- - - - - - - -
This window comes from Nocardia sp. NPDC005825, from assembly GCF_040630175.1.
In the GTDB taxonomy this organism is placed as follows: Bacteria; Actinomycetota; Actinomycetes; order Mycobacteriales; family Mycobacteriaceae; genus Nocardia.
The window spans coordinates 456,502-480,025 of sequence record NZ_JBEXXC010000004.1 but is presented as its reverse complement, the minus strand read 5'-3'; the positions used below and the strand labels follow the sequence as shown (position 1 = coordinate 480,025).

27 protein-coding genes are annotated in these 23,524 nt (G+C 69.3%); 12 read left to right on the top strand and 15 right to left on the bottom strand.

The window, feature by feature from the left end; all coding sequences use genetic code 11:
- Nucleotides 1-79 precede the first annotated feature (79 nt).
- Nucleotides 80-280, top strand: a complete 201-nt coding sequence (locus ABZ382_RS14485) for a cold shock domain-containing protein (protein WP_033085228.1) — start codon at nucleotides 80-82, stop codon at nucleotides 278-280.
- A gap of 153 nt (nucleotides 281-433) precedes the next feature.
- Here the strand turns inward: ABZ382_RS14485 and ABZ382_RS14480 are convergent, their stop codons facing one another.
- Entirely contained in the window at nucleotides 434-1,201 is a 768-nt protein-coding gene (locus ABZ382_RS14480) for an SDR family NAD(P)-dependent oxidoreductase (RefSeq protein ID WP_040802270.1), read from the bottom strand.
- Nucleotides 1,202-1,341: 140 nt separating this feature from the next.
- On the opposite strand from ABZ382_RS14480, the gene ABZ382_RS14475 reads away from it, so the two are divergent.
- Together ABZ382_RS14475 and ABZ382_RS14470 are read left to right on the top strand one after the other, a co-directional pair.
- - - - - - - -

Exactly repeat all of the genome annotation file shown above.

This window comes from Nocardia sp. NPDC005825, from assembly GCF_040630175.1.
In the GTDB taxonomy this organism is placed as follows: Bacteria; Actinomycetota; Actinomycetes; order Mycobacteriales; family Mycobacteriaceae; genus Nocardia.
The window spans coordinates 456,502-480,025 of sequence record NZ_JBEXXC010000004.1 but is presented as its reverse complement, the minus strand read 5'-3'; the positions used below and the strand labels follow the sequence as shown (position 1 = coordinate 480,025).

27 protein-coding genes are annotated in these 23,524 nt (G+C 69.3%); 12 read left to right on the top strand and 15 right to left on the bottom strand.

The window, feature by feature from the left end; all coding sequences use genetic code 11:
- Nucleotides 1-79 precede the first annotated feature (79 nt).
- Nucleotides 80-280, top strand: a complete 201-nt coding sequence (locus ABZ382_RS14485) for a cold shock domain-containing protein (protein WP_033085228.1) — start codon at nucleotides 80-82, stop codon at nucleotides 278-280.
- A gap of 153 nt (nucleotides 281-433) precedes the next feature.
- Here the strand turns inward: ABZ382_RS14485 and ABZ382_RS14480 are convergent, their stop codons facing one another.
- Entirely contained in the window at nucleotides 434-1,201 is a 768-nt protein-coding gene (locus ABZ382_RS14480) for an SDR family NAD(P)-dependent oxidoreductase (RefSeq protein ID WP_040802270.1), read from the bottom strand.
- Nucleotides 1,202-1,341: 140 nt separating this feature from the next.
- On the opposite strand from ABZ382_RS14480, the gene ABZ382_RS14475 reads away from it, so the two are divergent.
- Together ABZ382_RS14475 and ABZ382_RS14470 are read left to right on the top strand one after the other, a co-directional pair.